Furring vs. Framing
At first glance, furring and framing appear slightly similar. Both involve installing wood members, evenly spaced, to which the builder can attach other construction materials. The two processes, however, are actually quite different. Framing provides the skeleton of the structure, while furring does not bear weight and requires an existing surface for installation.
Frame construction is the standard method by which most houses are built. Framing, also called stick framing, is the second stage of the building process, following the construction of the foundation. A framing crew uses dimensional lumber to build a floor joist system, erect walls and set roof rafters, in that order. Framing includes building both load-bearing and non-load-bearing, or partition, walls.
The purpose of furring is to extend something such as a wall, to increase rafter or joist depth, to provide a nailing surface for attaching sheet materials, shingles or siding or to comply with insulation codes. Furring strips can be thin wood pieces or full size dimensional lumber. The size of the furring strips used depends on the reason for extending the wall or other framing. Furring relies on an existing structure to support it, and furring can be installed directly to a masonry or wood-framed surface.
Framing Uses and Methods
Local building authorities regulate framing to ensure safe homes and buildings that withstand environmental conditions and the weight of the structure above. While there are various framing techniques, such as constructing walls lying down and then standing them up, or, alternately, building them in place, all framing should comply with building codes. Nearly all of today’s framing follows accepted building practices that include uniform spacing of joists, studs and rafters to accommodate the installation of standard-size sheet materials, such as drywall, subflooring and roof decking.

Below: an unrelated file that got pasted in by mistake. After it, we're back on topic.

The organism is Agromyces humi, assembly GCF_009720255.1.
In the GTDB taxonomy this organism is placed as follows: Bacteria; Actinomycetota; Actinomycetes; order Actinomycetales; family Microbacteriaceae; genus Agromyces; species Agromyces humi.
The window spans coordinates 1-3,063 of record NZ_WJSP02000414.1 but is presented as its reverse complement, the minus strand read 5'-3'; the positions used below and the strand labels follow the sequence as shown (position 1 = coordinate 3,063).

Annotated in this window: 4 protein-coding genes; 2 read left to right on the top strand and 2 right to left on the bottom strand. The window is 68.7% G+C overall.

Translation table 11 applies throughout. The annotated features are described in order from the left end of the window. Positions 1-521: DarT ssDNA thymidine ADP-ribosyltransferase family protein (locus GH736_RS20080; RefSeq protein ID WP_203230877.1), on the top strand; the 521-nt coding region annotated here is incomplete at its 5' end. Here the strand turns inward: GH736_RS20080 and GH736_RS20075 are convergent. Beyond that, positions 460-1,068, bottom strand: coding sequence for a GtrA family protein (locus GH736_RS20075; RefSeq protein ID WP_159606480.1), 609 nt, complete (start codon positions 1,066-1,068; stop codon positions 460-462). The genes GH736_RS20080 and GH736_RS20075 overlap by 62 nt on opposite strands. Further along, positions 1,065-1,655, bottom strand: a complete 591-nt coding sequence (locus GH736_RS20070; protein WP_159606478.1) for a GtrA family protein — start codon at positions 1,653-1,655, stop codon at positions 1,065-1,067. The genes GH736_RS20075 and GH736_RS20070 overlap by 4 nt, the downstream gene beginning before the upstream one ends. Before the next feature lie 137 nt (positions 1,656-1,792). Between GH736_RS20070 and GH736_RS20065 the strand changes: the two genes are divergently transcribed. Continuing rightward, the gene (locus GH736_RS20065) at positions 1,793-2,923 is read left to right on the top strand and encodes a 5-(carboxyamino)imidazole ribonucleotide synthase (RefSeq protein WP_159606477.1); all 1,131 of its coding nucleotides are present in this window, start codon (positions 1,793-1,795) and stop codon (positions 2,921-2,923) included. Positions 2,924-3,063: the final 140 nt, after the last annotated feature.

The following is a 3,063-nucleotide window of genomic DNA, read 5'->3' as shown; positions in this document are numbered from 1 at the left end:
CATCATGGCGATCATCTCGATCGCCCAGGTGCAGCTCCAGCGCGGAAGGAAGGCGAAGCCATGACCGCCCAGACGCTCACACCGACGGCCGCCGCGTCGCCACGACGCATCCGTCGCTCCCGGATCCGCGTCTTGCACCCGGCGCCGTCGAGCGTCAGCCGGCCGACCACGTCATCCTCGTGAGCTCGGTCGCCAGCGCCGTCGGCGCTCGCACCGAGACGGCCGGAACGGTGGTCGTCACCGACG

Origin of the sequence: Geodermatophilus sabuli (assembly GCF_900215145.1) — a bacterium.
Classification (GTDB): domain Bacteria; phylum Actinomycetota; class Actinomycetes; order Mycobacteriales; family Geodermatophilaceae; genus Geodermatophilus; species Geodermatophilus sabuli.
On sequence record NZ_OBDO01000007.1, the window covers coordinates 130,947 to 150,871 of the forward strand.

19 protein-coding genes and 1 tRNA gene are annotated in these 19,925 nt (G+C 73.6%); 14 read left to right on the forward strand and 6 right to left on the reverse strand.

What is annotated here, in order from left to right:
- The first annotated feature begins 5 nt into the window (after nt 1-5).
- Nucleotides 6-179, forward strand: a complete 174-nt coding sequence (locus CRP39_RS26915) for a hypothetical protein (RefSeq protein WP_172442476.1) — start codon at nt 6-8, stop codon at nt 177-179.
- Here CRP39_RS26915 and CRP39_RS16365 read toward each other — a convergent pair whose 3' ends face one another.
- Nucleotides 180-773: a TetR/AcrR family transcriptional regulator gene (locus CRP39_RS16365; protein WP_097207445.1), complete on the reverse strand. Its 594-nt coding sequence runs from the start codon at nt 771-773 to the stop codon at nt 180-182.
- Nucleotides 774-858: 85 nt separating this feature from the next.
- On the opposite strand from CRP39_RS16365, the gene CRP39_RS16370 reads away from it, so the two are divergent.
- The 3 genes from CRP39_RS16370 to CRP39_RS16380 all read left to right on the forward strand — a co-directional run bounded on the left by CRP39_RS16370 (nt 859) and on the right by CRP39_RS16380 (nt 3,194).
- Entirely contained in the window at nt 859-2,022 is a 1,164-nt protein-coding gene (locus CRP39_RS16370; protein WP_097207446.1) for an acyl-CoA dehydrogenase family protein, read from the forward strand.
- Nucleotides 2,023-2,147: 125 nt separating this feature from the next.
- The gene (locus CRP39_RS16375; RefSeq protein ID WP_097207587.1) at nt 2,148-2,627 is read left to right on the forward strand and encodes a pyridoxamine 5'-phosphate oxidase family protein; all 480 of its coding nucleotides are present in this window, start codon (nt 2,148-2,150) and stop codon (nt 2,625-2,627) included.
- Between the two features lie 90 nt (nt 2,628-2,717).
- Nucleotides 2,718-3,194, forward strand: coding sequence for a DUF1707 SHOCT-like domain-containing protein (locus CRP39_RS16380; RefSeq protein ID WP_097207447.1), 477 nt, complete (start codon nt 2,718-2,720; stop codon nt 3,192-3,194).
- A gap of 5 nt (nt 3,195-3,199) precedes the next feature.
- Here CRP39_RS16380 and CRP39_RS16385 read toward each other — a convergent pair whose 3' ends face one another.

Furring Uses and Techniques
While there are no structural requirements for installing furring, the strips are usually attached at the same space intervals as framing members for ease of attaching sheet material. For example, if a homeowner wants to insulate a concrete block house, he might install furring strips on the interior of the walls, spacing them 16 or 24 inches apart so standard four-by-eight sheets of drywall would fit. He could use two-by-four wall studs, flat, as furring strips, which would provide a 1.5-inch depth between the strips for foam board insulation. Furring can install perpendicular to the framing, such as adding horizontal furring to a roof deck before installing cedar shingle. Furring can also install along existing framing members, such as adding two-by-four furring strips to the bottom of roof rafters to create a deeper rafter space for insulating.